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Like pretty much everyone who reads TTAG, I like to shoot. I like to head to the range, and I find no better way to waste time and money than by turning it into noise.

With that said, I also like to try and train while I’m at the range. Test my skills a bit rather than just mag dump into the trash. I try to have a lesson plan ready when I head to the range to know what I’ll be working on. For that reason, the Range Buddy app seemed to be an excellent tool.

The Range Buddy app was created by a shooter and designed for shooters. I found it after he posted it to a social media page I follow. The app itself is free, and months ago, when I downloaded it, all of the content on the app was free. This remains the case in September, 2023.

You can choose to pay for a premium version, which removes the part of the app where it asks for money. I happily paid for the app and was willing to support a 2A supporter and fellow shooter.

What Does the Range Buddy Do?

The Range Buddy app is basically a digital book of drills and qualifications that you can do at the range. Having it on my phone makes it extremely convenient to reference while at the range. I don’t want to dig through to find the right drill when I’m at the range (RIP Todd). The Range Buddy app is an expansive list of drills and a few police quals that seem to be slowly expanding.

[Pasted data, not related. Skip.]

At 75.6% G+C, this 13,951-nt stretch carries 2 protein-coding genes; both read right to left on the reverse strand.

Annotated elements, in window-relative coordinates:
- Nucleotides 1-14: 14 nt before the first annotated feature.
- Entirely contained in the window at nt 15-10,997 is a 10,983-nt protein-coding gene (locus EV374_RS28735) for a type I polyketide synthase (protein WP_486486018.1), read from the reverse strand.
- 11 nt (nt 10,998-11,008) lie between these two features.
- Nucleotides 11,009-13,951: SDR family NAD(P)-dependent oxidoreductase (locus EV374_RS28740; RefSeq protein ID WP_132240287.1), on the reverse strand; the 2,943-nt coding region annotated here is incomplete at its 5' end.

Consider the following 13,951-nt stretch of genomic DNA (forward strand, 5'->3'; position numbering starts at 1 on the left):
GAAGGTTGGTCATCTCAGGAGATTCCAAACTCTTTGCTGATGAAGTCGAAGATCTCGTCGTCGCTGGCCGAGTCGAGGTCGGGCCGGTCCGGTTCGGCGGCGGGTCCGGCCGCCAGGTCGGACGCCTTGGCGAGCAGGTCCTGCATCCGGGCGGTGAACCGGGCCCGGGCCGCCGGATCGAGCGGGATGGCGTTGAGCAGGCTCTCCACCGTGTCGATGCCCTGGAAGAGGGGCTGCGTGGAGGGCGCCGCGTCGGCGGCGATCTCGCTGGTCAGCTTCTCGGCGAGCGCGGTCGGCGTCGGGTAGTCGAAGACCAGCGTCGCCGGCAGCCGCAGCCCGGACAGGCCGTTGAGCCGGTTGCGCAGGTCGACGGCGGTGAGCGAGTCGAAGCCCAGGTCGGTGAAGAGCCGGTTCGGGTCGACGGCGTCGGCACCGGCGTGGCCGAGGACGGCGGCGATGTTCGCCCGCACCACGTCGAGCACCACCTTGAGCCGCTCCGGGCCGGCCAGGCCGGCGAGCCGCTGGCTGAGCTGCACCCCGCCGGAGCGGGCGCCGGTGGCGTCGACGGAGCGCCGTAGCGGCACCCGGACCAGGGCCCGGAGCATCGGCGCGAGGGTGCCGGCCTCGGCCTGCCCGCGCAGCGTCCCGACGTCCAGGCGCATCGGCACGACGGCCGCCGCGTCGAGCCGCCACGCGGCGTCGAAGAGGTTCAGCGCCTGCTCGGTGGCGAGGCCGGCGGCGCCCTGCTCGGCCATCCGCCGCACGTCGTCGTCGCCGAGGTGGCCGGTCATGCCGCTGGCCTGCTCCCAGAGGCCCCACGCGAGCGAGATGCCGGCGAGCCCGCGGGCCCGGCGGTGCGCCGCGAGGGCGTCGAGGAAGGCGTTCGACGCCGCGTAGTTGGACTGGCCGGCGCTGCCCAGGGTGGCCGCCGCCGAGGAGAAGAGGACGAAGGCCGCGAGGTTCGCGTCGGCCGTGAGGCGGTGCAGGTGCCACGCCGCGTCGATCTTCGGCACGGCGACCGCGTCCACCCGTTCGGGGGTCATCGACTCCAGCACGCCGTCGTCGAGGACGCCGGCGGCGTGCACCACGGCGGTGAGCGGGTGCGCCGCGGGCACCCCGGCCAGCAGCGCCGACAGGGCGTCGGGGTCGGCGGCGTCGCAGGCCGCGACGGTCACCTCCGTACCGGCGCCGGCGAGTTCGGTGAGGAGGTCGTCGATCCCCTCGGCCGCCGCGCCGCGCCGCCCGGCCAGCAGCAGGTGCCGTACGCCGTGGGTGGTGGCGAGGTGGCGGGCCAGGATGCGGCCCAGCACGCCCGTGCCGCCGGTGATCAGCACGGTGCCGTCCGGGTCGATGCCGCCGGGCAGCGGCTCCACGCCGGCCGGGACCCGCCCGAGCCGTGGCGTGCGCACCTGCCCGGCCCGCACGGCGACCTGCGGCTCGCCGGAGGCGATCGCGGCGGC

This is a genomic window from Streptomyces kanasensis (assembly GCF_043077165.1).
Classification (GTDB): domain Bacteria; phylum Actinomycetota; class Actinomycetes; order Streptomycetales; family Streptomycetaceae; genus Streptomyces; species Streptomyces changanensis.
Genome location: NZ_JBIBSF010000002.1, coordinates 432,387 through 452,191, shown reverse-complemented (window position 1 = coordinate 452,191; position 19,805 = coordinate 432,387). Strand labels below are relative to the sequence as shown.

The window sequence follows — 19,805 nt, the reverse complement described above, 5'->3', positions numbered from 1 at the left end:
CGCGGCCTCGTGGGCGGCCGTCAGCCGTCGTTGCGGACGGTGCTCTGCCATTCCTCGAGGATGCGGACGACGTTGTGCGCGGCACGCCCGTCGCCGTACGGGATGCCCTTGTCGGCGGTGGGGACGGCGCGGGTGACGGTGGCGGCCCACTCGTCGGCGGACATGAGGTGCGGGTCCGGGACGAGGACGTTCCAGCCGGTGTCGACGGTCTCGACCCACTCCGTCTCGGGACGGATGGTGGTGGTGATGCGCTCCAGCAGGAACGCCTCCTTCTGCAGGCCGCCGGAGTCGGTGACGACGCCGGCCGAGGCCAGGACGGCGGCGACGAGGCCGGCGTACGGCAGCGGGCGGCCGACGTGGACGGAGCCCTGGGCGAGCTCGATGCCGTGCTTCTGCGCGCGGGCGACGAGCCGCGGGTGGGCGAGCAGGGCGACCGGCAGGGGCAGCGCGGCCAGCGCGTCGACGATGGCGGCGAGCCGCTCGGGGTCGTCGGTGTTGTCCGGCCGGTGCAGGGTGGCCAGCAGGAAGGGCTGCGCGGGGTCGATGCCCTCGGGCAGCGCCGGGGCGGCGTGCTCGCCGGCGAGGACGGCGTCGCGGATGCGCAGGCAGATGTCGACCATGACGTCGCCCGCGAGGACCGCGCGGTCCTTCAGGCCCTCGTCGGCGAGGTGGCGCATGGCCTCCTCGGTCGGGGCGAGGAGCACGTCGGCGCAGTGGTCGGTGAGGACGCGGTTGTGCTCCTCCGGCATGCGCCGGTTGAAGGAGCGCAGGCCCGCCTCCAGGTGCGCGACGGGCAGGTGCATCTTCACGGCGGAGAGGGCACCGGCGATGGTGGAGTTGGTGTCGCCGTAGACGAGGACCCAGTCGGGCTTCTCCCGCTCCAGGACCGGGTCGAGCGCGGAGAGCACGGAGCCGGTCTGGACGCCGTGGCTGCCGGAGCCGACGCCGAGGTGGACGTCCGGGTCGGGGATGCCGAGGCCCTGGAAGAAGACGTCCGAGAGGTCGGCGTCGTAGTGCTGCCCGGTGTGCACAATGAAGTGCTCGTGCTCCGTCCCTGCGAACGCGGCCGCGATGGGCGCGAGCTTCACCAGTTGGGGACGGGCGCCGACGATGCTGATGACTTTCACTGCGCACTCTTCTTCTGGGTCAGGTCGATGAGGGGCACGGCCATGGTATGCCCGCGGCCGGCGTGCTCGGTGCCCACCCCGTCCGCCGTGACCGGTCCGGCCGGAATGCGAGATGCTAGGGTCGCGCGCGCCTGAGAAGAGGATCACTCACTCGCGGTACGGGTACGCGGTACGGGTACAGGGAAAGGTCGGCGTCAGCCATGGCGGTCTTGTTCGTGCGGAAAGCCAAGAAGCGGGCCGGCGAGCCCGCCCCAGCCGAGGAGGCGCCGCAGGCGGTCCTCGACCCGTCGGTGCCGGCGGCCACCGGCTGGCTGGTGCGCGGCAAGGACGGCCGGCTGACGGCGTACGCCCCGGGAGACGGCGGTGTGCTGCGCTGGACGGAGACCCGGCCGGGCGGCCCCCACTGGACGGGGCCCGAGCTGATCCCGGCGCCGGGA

Range Buddy separates the drills in a few different ways. You can choose drills by difficulty level or by target type. The Range Buddy has drills for all kinds of targets. This includes USPSA/IDPA, Steel targets, B8s, homemade targets, multiple target drills, and law enforcement targets. Finally, there is even a printable targets tab, and the app links to those so you can print them and do the particular drill.

They’ve even added a highly customizable command trainer. Shooters can print a command target made up of numerous shapes that feature numbers and colors. A series of menus allows you to customize exactly what commands are used, how many commands are used, the time allowed between shots, and even more.

The Value of the Range Buddy

The first factor here is convenience. It’s on my phone, in my pocket, and at the range with me. It’s easy to access immediately and the layout on the phone is fairly nice. Everything is big and very easy to read. The drills are broken down in an easy-to-understand layout with a very friendly user interface.

The Range Buddy app provides you with the range, par time, ammo count, and distance required. We get a skill worked section that gives you an idea of what you are working on. Following that, we get the general details of the drill, followed by the stage setup, the requirements, and then the course of fire. It’s logically laid out and makes sense.